This standard concerns the structure of digital fonts. In the first place, it is intended to facilitate the digital use of Fraktur fonts set according to the rules in the German language. For this purpose, it combines ligatures, ligature-like characters and other characters relevant to Fraktur in a list of additional characters and assigns a code position to all these characters in official and user-defined areas of the Unicode character set. These “supplementary characters” complement the basic Latin alphabet (including the six German umlaut letters) and should be applied to the type set from broken print fonts, from point type fonts, and from other Latin-based ligature fonts.
The UNZ 1 standard standardizes the production and use of type sets which are assigned additional characters in accordance with Unicode; the aim is to facilitate the handling of texts in these fonts: the texts should be easier to enter and to switch to other type sets; in addition, compatibility with spell-checking programs should be increased. The new UNZ layout no longer displaces other characters from their Unicode positions.
sorry German text:
The “Unicode-compatible standard for additional characters” (abbreviated UNZ) is a recommendation for the encoding of special characters (especially ligatures). The recommendation was developed by members of the Bund für deutsche Schrift und Sprache (BfdS) and coordinated with the “Medieval Unicode Font Initiative” (MUFI) and the “Thesaurus of Indo-European Text and Language Materials” (TITUS) project.
Typical ligatures of the classical Fraktur set (for example, ch/ck/ll/tt) have no official equivalent in Unicode. Typographic ligatures (for example fi and fl) were included in Unicode only for compatibility with existing character encodings. In addition, before Unicode was established, character sets of the Latin writing system were mostly 8-bit (256 characters) and thus rarely offered space for additional characters. This meant that providers of broken fonts had to achieve ligatures or, for example, the distinction between s and ſ through non-standardized character assignments. For example, the long s can be placed on the s key, while the round s can be placed on the plus sign position. The font user can then easily reach both characters via any conventional keyboard, but the texts are not cleanly encoded and thus not interchangeable across fonts and systems and generally difficult to process technically (search engine indexing/automatic hyphenation, etc.). The UNZ assignment should therefore create a corresponding standard for providers of broken fonts that eliminates these historically grown problems.
The UNZ markup creates a uniform standard for all suppliers of broken fonts and can thus avoid that the fonts (after sufficient establishment of the UNZ markup) behave differently from manufacturer to manufacturer.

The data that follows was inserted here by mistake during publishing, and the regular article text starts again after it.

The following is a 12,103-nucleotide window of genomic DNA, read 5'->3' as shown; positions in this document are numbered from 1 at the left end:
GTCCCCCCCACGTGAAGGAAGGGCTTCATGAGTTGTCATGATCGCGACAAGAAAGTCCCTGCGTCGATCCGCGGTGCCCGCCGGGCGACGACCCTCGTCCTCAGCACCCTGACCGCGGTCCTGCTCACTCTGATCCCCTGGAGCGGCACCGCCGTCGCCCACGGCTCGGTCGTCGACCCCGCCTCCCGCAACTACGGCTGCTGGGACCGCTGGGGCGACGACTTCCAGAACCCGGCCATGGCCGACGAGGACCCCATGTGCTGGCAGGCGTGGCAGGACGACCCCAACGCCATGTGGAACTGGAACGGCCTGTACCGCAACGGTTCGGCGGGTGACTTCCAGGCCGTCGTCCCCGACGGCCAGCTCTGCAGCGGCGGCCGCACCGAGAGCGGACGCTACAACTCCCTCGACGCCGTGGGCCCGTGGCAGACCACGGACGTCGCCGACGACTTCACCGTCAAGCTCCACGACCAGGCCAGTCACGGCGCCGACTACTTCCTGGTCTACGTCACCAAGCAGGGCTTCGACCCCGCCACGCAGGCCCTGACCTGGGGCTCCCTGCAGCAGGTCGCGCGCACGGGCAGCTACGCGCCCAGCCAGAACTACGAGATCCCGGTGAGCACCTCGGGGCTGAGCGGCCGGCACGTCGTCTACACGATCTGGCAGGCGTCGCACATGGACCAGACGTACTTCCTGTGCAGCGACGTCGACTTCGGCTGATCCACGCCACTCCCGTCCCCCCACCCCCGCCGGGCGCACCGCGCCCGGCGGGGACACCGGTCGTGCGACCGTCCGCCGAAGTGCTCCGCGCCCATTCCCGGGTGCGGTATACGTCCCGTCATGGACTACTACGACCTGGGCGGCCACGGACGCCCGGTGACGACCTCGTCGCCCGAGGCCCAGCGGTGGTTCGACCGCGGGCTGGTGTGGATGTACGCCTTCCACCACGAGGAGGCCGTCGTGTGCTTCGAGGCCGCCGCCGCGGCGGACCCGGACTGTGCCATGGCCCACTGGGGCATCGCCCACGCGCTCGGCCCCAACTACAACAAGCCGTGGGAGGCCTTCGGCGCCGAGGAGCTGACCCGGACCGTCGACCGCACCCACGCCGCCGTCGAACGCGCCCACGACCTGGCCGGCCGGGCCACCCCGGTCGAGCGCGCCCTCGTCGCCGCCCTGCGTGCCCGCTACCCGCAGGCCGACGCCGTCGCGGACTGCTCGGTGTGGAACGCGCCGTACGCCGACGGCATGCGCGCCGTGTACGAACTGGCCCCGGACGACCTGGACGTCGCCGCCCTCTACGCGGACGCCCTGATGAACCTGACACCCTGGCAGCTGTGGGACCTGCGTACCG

UNZ assignment avoids the incorrect assignments of officially encoded Unicode digits.
UNZ encoding does not require smart font technologies to force or suppress the desired ligatures or to replace characters with historical alternate characters.
UNZ encoding is more stable in a technical sense than OpenType-based glyph substitutions, because typographic typesetting conventions are captured directly at the encoding level via UNZ encoding and are not dependent on a particular OpenType font.
Criticism: (short summary of corresponding Typografie.info discussions)
The UNZ assignment contradicts the principle of Unicode to encode only sense-bearing characters and no typographic variants. For the technical encoding of ligatures, the Unicode system has the linking inhibitor and the invisible linking character. This allows ligatures to be specified or suppressed completely independently of special fonts at the encoding level.
The UNZ assignment relies on Unicode values from the private use area (PUA). This makes UNZ-encoded texts permanently incompatible with conventional texts created with official Unicode values. “B u c h” and “B u ch” thus become different words and can no longer be processed as meaning the same by common text processing software (including search engines). Since the PUA area is by definition unstandardized, this situation will not change in the medium to long term. UNZ-encoded texts will therefore continue to be displayable exclusively with the UNZ special fonts, and their contents will be incompatible with conventional texts in the corresponding languages.
The designation as “standard” has been criticized, as this term in general usage for technical recommendations suggests a successful standardization process at a recognized standardization institute (e.g. DIN/ISO etc.). However, UNZ occupancy is merely a private recommendation developed by members of the association.